AA VISITING SCHOOL AMAZON – The Magic Realism of Mamori LakeProfile

by Nacho Marti, Director of AAVS Amazon & Technical Studies Tutor

06 July 2015
Mamori Lake, Amazonia

 

There is a bit of Magic Realism in the origins of the AA Visiting School Amazonas. The story of how I discovered a place called Mamori Lake may sound a bit like the stories that Ed Bloom told his son Will in Tim Burton´s movie Big Fish, but everything is absolutely true. The events unfolded as follows and started on a summer in Barcelona more than a decade ago.

 

The photograph of Mamori Lake that initiated everything Image credit: Asier Gogortza, 2005

The photograph of Mamori Lake that initiated everything
Image credit: Asier Gogortza, 2005

My friend Marcos had saved some money working for a construction company, which he now wanted to invest in a parking space to rent out. One night, while we were having drinks together with two friends at a bar, he shared his intentions with us. His idea of buying a parking space sounded profitable but not very ethical, aesthetic or poetic but maybe because we were already several drinks down or because of the diverse group around the table (Marcos: a Humanities graduate, two photographers and myself, a designer), we humoured him. After some initial negative feedback, the conversation soon became a brainstorming session for creative alternatives to invest the money in a more socially aware and non-speculative way. Of course, none of the options we discussed were economically viable, realistic or pertinent and that discussion only proved that none of us possessed any business skills at all.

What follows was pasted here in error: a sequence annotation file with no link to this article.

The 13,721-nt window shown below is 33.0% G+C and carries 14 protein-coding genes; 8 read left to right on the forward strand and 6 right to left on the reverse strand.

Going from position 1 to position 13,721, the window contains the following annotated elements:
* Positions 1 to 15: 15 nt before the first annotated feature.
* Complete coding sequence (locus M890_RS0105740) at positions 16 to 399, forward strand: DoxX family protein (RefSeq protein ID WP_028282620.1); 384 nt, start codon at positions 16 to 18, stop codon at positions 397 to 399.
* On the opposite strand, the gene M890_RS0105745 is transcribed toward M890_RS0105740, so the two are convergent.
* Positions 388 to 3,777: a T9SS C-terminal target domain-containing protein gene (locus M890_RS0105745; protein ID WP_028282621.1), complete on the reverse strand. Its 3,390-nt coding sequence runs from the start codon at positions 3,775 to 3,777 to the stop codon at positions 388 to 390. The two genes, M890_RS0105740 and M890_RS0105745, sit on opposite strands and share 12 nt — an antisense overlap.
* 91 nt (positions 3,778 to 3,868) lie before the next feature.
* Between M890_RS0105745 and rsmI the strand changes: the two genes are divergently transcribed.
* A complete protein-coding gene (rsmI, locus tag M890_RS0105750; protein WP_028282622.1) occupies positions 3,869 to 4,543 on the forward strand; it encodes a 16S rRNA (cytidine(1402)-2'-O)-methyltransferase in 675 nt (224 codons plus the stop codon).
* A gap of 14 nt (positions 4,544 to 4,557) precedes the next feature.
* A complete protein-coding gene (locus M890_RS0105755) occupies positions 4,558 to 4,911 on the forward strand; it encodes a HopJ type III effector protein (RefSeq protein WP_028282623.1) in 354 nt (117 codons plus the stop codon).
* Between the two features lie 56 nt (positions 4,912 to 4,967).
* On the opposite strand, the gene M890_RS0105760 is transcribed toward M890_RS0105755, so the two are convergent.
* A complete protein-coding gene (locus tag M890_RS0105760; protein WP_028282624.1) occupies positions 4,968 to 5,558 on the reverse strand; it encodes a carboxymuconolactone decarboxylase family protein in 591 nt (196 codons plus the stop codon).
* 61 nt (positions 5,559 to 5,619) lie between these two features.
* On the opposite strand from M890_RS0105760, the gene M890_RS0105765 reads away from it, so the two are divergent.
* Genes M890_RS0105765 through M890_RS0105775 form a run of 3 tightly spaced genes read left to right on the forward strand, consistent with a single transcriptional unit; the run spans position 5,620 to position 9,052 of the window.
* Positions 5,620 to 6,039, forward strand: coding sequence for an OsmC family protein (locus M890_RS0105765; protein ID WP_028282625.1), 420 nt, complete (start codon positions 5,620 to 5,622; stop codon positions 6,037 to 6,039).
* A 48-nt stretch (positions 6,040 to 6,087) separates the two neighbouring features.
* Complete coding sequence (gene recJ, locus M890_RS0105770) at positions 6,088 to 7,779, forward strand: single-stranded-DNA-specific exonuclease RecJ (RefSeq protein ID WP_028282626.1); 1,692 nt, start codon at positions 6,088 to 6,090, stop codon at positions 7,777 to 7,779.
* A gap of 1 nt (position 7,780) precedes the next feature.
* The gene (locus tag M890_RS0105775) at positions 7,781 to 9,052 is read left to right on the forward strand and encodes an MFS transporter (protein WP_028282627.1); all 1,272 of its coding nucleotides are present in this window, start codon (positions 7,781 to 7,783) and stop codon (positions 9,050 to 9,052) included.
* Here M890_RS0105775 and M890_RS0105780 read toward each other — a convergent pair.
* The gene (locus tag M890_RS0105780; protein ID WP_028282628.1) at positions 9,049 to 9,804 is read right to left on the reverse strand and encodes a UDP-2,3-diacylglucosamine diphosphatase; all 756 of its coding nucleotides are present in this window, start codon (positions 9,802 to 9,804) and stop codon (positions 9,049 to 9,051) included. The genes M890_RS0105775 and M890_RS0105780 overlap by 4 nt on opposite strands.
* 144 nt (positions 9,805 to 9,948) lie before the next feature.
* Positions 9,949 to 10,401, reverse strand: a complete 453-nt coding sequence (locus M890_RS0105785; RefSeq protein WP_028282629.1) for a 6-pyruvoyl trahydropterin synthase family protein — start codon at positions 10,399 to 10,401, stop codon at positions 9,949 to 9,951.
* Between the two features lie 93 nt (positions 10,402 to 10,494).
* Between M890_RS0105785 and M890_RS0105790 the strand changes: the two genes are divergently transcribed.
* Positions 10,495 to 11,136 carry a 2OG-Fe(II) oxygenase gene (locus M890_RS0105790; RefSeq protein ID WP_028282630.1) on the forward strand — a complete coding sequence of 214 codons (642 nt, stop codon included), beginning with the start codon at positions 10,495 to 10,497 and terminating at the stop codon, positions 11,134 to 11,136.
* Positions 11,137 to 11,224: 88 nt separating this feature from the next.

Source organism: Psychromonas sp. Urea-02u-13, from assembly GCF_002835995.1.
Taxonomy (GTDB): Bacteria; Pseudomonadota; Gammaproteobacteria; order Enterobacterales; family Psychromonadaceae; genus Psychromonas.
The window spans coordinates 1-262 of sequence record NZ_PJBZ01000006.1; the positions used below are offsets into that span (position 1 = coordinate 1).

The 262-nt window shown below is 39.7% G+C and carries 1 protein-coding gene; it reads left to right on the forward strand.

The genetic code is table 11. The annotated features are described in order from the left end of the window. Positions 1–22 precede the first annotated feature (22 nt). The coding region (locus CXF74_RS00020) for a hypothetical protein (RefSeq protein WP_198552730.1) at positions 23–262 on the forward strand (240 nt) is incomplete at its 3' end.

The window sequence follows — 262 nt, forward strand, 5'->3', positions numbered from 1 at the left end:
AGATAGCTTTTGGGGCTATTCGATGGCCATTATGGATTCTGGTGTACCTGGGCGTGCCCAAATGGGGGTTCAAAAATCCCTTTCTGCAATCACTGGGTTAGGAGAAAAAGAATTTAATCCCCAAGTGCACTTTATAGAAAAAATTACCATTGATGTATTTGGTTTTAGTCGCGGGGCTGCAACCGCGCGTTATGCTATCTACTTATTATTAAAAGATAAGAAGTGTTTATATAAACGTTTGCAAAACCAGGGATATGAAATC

We quickly forgot that conversation and carried on with our lives but some weeks later Marcos shared some important news with us. He had bought a small piece of land with a lodge in the middle of the Brazilian Amazon rainforest through a website, probably propelled by our conversation on the bar’s terrace. Blinded by the originality of the investment, he decided to put his money on something diametrically opposed to a parking space, a piece of land on the Mamori lakeshore. Searching online for alternatives, he had found an Italian “businessman” that was selling plots of land through his website. The Italian, based in Manaus, claimed that the profitability of the investment was high, that the land was very fertile and suitable for sustainable tree farming and that everything was totally legal. It seemed the ideal investment that Marcos was looking for and so he proceeded. In less than a month, he became the owner of an 800 sqm plot in a remote corner of the Amazon rainforest called Mamori Lake, situated 65 kilometres south of Manaus – all for the price of a parking space in Barcelona.